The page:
Would you imagine the content of people’s delusions would change with the changing times?

Well, according to Vaughan Bell writing over at Mind Hacks, they do. Research that analyzed the content of people’s delusions over the past few decades found that people’s delusions do indeed change.

They recorded the content of the delusions for every patient with psychosis and while they didn’t find that the level of delusions changed, they did find that they tended to relate to the social concerns of the time.

…more patients after 1950 believe they are being spied upon is consistent with the development of related technology and the advent of the Cold War.

Delusional content tended to reflect the culture at the time, with focus on syphilis in the early 1900s, on Germans during World War II, on Communists during the Cold War, and on technology in recent years.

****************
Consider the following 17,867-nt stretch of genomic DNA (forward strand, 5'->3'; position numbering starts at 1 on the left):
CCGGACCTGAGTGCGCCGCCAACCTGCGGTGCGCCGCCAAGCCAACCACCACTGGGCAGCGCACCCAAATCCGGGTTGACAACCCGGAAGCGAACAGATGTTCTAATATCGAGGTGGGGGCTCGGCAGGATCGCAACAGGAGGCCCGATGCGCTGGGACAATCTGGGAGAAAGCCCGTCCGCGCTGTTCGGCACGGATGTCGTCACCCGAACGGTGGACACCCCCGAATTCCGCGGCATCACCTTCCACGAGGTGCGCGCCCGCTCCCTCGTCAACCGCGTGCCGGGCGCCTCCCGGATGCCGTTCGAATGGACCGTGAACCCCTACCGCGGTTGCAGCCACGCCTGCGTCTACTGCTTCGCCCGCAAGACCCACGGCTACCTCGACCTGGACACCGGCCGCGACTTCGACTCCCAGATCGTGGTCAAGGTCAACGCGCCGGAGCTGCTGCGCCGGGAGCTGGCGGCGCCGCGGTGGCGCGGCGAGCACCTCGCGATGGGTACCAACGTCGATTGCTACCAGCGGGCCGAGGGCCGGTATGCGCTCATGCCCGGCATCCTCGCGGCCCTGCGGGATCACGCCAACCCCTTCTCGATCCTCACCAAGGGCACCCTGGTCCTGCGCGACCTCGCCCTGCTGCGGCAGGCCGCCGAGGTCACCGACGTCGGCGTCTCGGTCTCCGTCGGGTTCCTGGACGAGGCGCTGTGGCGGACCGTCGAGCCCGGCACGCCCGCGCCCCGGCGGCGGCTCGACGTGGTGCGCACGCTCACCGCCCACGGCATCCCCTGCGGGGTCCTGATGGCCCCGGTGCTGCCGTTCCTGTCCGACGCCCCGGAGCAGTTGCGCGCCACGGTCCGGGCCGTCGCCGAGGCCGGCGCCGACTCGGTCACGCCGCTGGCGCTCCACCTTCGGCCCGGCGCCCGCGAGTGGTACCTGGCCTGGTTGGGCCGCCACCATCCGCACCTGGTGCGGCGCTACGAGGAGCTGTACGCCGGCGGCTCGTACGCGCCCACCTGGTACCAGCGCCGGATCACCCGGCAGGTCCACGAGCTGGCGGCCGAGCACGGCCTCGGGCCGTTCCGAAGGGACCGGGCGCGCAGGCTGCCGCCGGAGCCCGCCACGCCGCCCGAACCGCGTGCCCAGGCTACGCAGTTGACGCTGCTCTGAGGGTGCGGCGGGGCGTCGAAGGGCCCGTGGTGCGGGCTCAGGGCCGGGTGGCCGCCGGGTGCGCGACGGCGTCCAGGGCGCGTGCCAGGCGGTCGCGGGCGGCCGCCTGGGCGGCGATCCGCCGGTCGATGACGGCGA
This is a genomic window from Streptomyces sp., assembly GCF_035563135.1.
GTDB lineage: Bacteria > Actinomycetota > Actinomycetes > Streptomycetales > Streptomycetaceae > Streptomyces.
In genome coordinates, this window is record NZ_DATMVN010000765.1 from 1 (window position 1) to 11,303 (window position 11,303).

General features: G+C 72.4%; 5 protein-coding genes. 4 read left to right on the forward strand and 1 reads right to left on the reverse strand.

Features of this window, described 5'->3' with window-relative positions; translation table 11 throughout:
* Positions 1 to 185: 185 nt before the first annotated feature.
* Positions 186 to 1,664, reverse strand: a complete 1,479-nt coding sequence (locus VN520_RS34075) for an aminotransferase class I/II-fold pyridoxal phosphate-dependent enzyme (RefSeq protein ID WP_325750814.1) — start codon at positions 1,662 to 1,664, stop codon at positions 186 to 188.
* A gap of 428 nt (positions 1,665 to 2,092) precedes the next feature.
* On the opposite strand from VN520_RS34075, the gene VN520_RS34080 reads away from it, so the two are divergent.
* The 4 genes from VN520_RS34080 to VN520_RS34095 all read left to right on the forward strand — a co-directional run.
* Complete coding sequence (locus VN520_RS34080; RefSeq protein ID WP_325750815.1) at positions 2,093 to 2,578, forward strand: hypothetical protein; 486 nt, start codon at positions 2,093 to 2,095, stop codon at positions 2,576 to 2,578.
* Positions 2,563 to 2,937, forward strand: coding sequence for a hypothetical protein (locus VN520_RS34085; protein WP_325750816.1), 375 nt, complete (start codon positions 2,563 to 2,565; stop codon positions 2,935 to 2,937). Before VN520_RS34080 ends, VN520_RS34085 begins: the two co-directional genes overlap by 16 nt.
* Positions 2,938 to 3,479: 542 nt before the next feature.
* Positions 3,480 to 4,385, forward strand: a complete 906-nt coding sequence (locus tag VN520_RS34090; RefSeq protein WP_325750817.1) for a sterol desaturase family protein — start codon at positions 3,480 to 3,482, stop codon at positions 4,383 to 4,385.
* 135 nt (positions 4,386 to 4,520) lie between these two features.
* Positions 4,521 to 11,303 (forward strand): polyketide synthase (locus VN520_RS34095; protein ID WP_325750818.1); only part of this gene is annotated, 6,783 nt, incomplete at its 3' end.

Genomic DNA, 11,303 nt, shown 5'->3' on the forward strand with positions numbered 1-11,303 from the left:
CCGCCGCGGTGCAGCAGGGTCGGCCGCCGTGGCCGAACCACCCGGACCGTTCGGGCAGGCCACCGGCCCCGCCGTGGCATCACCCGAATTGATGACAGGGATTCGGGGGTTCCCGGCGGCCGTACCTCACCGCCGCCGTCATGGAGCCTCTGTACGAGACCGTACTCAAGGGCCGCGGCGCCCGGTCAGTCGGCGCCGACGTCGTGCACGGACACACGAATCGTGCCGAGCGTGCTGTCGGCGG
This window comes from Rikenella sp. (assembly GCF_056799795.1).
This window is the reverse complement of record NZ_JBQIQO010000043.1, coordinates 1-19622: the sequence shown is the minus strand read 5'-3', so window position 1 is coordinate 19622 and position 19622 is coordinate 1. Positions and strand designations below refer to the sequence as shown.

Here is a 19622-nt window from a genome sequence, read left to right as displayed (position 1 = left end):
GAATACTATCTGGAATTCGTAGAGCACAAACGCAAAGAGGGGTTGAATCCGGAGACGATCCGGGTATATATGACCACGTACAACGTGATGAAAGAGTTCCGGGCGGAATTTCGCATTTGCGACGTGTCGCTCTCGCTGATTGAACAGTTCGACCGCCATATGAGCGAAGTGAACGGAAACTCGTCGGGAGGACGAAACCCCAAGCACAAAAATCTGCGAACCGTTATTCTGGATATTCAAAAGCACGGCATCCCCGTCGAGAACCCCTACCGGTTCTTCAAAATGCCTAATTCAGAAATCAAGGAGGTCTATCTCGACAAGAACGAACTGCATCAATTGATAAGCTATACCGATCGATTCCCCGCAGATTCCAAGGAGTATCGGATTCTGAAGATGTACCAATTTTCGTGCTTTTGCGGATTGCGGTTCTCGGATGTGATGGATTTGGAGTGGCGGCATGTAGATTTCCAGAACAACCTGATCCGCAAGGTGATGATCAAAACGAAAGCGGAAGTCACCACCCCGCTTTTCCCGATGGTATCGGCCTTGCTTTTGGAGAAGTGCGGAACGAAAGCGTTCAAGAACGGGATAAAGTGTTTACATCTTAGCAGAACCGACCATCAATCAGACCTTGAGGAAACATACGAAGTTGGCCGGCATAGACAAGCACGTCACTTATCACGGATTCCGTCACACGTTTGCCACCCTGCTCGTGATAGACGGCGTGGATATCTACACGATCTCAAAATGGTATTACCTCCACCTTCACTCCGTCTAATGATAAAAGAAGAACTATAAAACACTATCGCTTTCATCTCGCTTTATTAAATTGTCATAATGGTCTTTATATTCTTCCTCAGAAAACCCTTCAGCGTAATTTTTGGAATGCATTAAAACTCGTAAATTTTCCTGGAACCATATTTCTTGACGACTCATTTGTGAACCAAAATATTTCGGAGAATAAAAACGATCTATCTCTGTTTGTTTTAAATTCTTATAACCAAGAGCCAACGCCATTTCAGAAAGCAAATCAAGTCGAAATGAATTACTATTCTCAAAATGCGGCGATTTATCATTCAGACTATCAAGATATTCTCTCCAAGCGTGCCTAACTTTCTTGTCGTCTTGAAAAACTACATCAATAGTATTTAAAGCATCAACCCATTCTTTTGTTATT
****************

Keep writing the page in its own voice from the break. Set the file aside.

Indeed, delusions now are being reported relating to computers, the internet and computer games.

People with delusions usually have either schizophrenia or a psychotic disorder. Such disorders are not very common, so it’s unlikely you know someone who suffers from one of these.

This is a reminder that mental disorders are very much social constructs, rooted in our changing society.

Read the full article at Mind Hacks: Psychosis keeps up with the times